Edit: You can edit the commands after they are selected, or just type your own commands in the edit window. Pressing enter will send the command just like pressing send. The primary use of the edit window is to send and request data via the bus modes. The sample above far right shows sending a [0x12] via SPI mode. This produces a start, sends a hex 12 and then a stop on the SPI bus.
Send: Press Send to send whatever command is in the edit window to the BP. Note that when you are manually editing the string in the edit window, you can also just press the enter key and that will do exactly the same thing.
Reset: The Reset button just clears the edit area, and sets the command list back to the start so you can quickly select another command.
Save: Pressing the Save button adds whatever is in the edit window to the list of commands with a description which it asks for. Be careful with the description. Keep in mind that a "#" in the description will trigger the wizard to ask for a parameter. E.g. "#KHz" in the description means "add an edit field in the dialog box with KHz as the prompt, and accept numbers only." So "Generate #KHz %Duty" will, when selected, popup a dialog asking for the KHz and Duty and after those values are entered, it will put them into the command string to be sent. It can also display a list of options for the parameter selection wizard. e.g. "#Select 1=one 2=two" Displays a pull down with 1=one and 2=two as the options and "Select" as the description. Somewhat limited at this point as the text of the option must be a single word. e.g. 1=this one results in two entries in the spinner: "1=this" and "one". The text before the = (if present) is used as the output. (Note that "#" is the reset command to the BP, so you can't store new commands that include a BP reset... shouldn't be a great loss).
Macros: Although Save should be very handy for sending complex commands out without having to type them in each time, sometimes it's important to use a complex command in the BP itself. Near the bottom of the command list there are a set of commands for saving the values in the edit box as user macros on the BP. You can see the list of user macros already in the BP by pressing Reset, selecting "List User Macros" and pressing Send and you might want to do that before building up a complex command so you know what slots are available. After your command is built in the edit area, select one of the "Record As Macro #" commands and the edit area will be reformatted into a command to define that macro with whatever was there before. Press Send.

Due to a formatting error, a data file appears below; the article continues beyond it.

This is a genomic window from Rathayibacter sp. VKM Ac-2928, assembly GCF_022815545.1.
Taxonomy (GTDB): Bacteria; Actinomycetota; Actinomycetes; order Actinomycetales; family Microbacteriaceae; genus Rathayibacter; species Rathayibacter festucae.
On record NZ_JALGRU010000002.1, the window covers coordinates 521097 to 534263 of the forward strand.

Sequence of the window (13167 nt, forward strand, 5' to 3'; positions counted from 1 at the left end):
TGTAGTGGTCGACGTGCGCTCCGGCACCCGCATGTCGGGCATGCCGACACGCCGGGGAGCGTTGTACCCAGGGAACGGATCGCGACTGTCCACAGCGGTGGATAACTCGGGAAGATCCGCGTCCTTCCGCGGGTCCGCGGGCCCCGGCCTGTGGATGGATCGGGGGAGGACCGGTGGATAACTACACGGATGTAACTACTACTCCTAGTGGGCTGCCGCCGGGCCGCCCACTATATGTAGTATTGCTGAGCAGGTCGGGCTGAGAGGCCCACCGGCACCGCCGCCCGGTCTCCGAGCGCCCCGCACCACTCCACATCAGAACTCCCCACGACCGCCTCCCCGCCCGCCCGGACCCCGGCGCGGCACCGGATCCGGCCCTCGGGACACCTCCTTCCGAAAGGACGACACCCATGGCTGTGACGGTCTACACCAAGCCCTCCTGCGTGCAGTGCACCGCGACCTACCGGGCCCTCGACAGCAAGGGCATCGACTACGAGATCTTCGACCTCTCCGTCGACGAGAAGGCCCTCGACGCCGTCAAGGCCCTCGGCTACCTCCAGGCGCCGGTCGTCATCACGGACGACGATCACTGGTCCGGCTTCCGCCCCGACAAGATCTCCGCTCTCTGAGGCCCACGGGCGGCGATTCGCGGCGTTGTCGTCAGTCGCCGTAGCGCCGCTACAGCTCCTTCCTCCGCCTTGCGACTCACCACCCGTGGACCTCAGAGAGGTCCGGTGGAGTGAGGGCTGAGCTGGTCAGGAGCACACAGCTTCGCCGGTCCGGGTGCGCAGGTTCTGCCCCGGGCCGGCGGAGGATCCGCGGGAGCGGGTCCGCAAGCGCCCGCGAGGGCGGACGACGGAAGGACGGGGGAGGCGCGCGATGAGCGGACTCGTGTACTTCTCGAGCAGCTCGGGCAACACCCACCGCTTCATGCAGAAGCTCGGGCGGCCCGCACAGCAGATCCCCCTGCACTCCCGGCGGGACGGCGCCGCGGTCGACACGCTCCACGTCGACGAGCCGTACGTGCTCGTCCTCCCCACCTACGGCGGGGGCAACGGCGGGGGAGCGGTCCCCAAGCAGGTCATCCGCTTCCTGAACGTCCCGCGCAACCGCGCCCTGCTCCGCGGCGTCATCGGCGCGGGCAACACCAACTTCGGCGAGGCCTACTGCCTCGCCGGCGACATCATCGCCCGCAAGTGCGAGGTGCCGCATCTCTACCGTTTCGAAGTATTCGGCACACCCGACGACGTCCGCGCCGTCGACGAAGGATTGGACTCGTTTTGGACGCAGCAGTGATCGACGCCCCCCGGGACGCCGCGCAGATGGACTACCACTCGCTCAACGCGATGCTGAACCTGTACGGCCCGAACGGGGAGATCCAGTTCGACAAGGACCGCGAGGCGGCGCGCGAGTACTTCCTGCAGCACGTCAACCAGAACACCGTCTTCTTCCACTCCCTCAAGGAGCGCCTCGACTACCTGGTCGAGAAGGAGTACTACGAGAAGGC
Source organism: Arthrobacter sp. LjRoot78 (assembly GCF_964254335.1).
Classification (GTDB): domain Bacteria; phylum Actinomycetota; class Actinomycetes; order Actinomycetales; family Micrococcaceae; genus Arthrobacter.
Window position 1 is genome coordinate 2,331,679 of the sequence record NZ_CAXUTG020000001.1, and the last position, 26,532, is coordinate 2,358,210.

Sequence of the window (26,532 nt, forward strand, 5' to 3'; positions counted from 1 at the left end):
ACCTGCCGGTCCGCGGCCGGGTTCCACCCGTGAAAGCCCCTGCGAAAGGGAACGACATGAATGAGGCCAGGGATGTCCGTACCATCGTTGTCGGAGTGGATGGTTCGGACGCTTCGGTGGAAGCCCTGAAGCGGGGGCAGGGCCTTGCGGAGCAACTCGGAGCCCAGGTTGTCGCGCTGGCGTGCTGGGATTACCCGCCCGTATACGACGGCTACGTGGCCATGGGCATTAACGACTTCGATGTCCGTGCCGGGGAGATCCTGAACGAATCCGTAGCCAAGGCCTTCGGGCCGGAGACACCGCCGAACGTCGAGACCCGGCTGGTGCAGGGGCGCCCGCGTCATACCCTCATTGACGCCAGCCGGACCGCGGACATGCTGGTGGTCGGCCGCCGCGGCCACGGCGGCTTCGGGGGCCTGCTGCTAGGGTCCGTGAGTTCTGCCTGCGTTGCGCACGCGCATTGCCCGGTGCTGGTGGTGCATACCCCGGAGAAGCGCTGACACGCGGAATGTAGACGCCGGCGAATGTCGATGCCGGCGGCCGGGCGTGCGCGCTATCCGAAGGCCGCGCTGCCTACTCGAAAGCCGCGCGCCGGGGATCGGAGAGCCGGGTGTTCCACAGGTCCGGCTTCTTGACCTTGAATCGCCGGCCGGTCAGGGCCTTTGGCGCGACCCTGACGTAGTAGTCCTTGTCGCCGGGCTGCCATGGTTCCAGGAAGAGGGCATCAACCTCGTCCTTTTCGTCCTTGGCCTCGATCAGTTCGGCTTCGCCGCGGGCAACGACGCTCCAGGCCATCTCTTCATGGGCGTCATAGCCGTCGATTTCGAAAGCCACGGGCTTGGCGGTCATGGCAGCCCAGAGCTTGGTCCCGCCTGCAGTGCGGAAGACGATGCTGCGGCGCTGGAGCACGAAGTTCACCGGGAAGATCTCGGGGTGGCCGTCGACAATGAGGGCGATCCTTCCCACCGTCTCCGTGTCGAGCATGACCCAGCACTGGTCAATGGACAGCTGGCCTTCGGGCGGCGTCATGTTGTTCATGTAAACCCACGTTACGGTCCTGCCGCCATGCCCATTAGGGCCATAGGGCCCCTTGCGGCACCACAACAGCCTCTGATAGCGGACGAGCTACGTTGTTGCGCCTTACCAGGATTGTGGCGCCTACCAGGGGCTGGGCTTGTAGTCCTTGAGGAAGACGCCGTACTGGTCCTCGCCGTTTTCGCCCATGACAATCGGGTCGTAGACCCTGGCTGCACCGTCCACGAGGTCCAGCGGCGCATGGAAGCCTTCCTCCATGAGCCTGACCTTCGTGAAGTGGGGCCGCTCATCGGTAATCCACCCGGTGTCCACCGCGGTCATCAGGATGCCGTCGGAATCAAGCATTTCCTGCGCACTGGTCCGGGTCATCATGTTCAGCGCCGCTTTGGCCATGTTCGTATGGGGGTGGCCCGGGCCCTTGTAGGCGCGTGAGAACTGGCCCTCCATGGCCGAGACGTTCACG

Multi-meter mode:When measuring voltages, it really helps to have a nice big display. A special dialog has been added which can be selected from the menu by clicking "ADC Loop". It automatically sends "d" (not actually "D") commands to the BP and displays the result in nice big numbers. It does this repeatedly, so the voltage reading is constantly updated. In the future, this could be expanded to support scaling of the reading so that voltages higher than +5 can be read, or so that resistances can be read via voltage on a divider, or even things like capacitance in combination with the AUX pin.
There is a user selectable scaling factor which is multiplied time the value displayed, and a calibrate button which powers up the internal supplies and explains how to connect a potentiometer so that the input voltage can be scaled, and the +5 power supply can be used as a voltage reference to calibrate the potentiometer. In order to automatically turn on the power supply, the app now tracks the BusPirate mode, and if it's in HiZ, it automatically switches to 1-Wire (can't turn on power in HiZ) and then switches back when finished.